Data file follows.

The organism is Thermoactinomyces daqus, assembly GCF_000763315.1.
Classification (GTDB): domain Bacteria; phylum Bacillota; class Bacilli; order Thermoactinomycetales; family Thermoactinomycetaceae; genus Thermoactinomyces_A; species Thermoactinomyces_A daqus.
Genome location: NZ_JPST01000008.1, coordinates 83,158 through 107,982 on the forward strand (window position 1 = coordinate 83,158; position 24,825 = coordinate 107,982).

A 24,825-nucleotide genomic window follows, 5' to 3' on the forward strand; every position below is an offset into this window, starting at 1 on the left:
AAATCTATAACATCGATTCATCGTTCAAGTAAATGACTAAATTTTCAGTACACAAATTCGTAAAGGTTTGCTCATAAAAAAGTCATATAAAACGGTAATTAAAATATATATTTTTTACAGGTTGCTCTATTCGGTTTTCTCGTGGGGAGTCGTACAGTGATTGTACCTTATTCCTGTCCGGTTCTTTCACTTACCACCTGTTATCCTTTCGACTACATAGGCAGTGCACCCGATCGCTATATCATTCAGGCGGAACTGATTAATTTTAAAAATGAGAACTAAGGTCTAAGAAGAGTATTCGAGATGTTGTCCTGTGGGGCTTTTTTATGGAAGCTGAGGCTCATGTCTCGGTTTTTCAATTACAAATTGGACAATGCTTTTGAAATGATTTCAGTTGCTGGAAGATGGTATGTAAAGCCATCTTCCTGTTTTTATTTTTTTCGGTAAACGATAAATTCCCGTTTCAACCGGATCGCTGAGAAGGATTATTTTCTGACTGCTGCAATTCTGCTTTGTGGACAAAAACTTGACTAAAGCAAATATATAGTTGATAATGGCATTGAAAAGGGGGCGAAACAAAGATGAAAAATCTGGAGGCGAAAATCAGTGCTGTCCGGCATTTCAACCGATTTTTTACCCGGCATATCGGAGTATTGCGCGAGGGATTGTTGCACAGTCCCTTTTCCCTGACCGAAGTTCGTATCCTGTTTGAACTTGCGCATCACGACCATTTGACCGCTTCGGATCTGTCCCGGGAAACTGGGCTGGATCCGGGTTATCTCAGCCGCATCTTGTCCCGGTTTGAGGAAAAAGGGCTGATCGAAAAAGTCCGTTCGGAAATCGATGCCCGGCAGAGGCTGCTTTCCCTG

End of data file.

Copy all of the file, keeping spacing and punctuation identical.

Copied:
The organism is Thermoactinomyces daqus, assembly GCF_000763315.1.
Classification (GTDB): domain Bacteria; phylum Bacillota; class Bacilli; order Thermoactinomycetales; family Thermoactinomycetaceae; genus Thermoactinomyces_A; species Thermoactinomyces_A daqus.
Genome location: NZ_JPST01000008.1, coordinates 83,158 through 107,982 on the forward strand (window position 1 = coordinate 83,158; position 24,825 = coordinate 107,982).

A 24,825-nucleotide genomic window follows, 5' to 3' on the forward strand; every position below is an offset into this window, starting at 1 on the left:
AAATCTATAACATCGATTCATCGTTCAAGTAAATGACTAAATTTTCAGTACACAAATTCGTAAAGGTTTGCTCATAAAAAAGTCATATAAAACGGTAATTAAAATATATATTTTTTACAGGTTGCTCTATTCGGTTTTCTCGTGGGGAGTCGTACAGTGATTGTACCTTATTCCTGTCCGGTTCTTTCACTTACCACCTGTTATCCTTTCGACTACATAGGCAGTGCACCCGATCGCTATATCATTCAGGCGGAACTGATTAATTTTAAAAATGAGAACTAAGGTCTAAGAAGAGTATTCGAGATGTTGTCCTGTGGGGCTTTTTTATGGAAGCTGAGGCTCATGTCTCGGTTTTTCAATTACAAATTGGACAATGCTTTTGAAATGATTTCAGTTGCTGGAAGATGGTATGTAAAGCCATCTTCCTGTTTTTATTTTTTTCGGTAAACGATAAATTCCCGTTTCAACCGGATCGCTGAGAAGGATTATTTTCTGACTGCTGCAATTCTGCTTTGTGGACAAAAACTTGACTAAAGCAAATATATAGTTGATAATGGCATTGAAAAGGGGGCGAAACAAAGATGAAAAATCTGGAGGCGAAAATCAGTGCTGTCCGGCATTTCAACCGATTTTTTACCCGGCATATCGGAGTATTGCGCGAGGGATTGTTGCACAGTCCCTTTTCCCTGACCGAAGTTCGTATCCTGTTTGAACTTGCGCATCACGACCATTTGACCGCTTCGGATCTGTCCCGGGAAACTGGGCTGGATCCGGGTTATCTCAGCCGCATCTTGTCCCGGTTTGAGGAAAAAGGGCTGATCGAAAAAGTCCGTTCGGAAATCGATGCCCGGCAGAGGCTGCTTTCCCTG